By MICK ROBERTS ©
IT’S not widely known that a Wollongong born cop was involved in the capture of the notorious Australian bushranger Captain Moonlite.
A real unsung hero, Constable Alexander Barry has largely been forgotten by the people of the Illawarra for his part in the capture of New South Wales’ last professional bushranger.
Andrew George Scott, alias Captain Moonlite, went to the gallows at Darlinghurst Gaol on the morning of January 20 1880 for his leadership of the Wantabadgery Bushrangers, who terrorised the Wagga Wagga region.
While Captain Moonlite has gone down in Australian folklore with his story documented in countless books, Wollongong born Constable Barry’s role in helping bring the infamous bushranger and his gang to justice is sadly missing from the pages of local history.
The end of Scott’s notorious criminal career can be attributed to four police officers stationed at Wagga Wagga – one of whom was former Wollongong Constable Barry. Born to James and Johanna Barry in 1845, Alexander was appointed to the NSW Police Force on April 8 1867. He married Therese Alice Wormall in Wagga Wagga during 1877, and at the time of his gun fight with Captian Moonlite he had a one year old son, Joseph.
Moonlite and his five young gang members had taken 30 hostages in the homestead of Wantabadgery Station on the Murrumbidgee River, about halfway between Gundagai and Wagga Wagga in November 1879. The gang subjected their hostages to all sorts of physical and mental torture for two days before the Wagga police were alerted.
On arrival at Wantabadgery the four troopers, including Barry, engaged in a fierce gun battle with the gang.
Later in the morning the bushrangers made a dash to a nearby timber slab farmhouse where another exchange of bullets ensured. It was the McGlede’s homestead where Constable Barry performed his heroic feat.
After Moonlite’s trial in December 1879, Constable Barry revealed his adventure to a Wollongong journalist while visiting his half-brother and publican Andrew Lysaght at the Queens Hotel. Lysaght’s mother, Johanna had remarried James Barry after the death of her first husband, Patrick in 1834.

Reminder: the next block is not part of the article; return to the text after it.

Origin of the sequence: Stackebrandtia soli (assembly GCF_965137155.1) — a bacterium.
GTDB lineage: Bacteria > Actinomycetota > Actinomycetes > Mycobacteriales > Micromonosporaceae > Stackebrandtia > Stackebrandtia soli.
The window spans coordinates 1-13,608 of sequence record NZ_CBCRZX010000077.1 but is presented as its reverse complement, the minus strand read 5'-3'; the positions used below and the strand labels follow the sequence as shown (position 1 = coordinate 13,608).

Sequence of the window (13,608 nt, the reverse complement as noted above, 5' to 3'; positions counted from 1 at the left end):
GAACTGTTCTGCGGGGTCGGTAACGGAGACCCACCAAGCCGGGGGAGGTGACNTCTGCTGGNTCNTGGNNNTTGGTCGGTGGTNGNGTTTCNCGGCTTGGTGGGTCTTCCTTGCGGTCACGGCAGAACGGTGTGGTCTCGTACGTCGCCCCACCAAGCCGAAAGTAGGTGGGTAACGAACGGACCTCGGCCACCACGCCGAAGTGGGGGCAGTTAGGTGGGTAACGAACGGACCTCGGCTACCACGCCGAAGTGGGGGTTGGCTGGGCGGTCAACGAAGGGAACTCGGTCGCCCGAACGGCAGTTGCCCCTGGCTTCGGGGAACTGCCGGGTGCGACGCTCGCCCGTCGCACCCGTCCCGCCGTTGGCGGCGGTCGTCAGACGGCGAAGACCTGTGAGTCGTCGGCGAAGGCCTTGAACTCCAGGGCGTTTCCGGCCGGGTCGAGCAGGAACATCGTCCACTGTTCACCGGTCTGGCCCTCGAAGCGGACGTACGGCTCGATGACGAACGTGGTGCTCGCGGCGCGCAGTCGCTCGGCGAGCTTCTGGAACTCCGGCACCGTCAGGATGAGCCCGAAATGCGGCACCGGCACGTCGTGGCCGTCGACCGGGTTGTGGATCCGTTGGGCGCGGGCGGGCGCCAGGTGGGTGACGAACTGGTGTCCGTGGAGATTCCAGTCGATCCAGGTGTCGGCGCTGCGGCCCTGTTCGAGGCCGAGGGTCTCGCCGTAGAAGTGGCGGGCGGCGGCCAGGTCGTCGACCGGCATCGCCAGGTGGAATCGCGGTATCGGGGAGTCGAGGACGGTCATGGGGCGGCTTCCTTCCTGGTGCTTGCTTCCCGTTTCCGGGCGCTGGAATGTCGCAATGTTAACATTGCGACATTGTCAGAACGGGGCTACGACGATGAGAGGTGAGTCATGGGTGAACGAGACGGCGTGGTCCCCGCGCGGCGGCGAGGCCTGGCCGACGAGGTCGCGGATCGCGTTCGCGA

Constable Barry told the journalist how the bushrangers hitched their horses and made a run for the farmhouse 150 yards away when he, dodging a barrage of fire, rode his horse between their beasts and the fence breaking the bridles and causing the gang’s only means of escape to bolt. During the brave deed the youngest of Moonlite’s men, 19 year-old Gus Wernicke, fired a series of shots at Barry bringing down and killing his horse. The constable scrambled for refuge behind a stump, continuing to exchanged fire with the teenager who, while retreating behind a tree.
Mortally shot in the back, the young man managed to mutter, “I did my best; I did my best’, to Barry as he breathed his last. If he hadn’t killed the young bushranger he would have surely been killed himself Barry explained to the journalist.
As a result of the fierce battle Moonlite eventually surrendered.
“Mr Barry appears to be a most unassuming young man, of a reserved disposition, but undoubtedly he possesses courage of a rare order,” the media reported.
Constable Alexander Barry disappeared into the obscurity of time and his heroic role in the capture of the infamous bushranger Captain Moonlite goes unrecognised in the place he once called home. He died at the age of 85 in Bourke, NSW in 1930. The Sydney Morning Herald reported on June 19 1930:
“OBITUARY. MR. A. BARRY. Mr. Alexander Barry, who died at Bourke yesterday, was a member of the police force for many years, and carried out duty in connection with the “Moonlight” Wantabadgery hold-up with Sergeants Cassen and Carrol on November l8, 1879. Born at Wollongong in May, 1841, he joined the police when a young man, and was gold escort in the Adelong and Jugiong districts, and later was transferred to Wagga. He captured Rogan and Wreneckie, and was promoted for his part in this affair and received part of the reward offered. He was then stationed at Gundagai. He resigned from the force soon after, and went to Cobar and Bourke. He lived In Bourke for 50 years, and was engaged in bakery, hotel and storekeeping businesses. There are three sons – Joseph, Augustus, and Alexander. The widow was formerly Miss Warmoll, of Wagga.”
© Copyright Mick Roberts 2015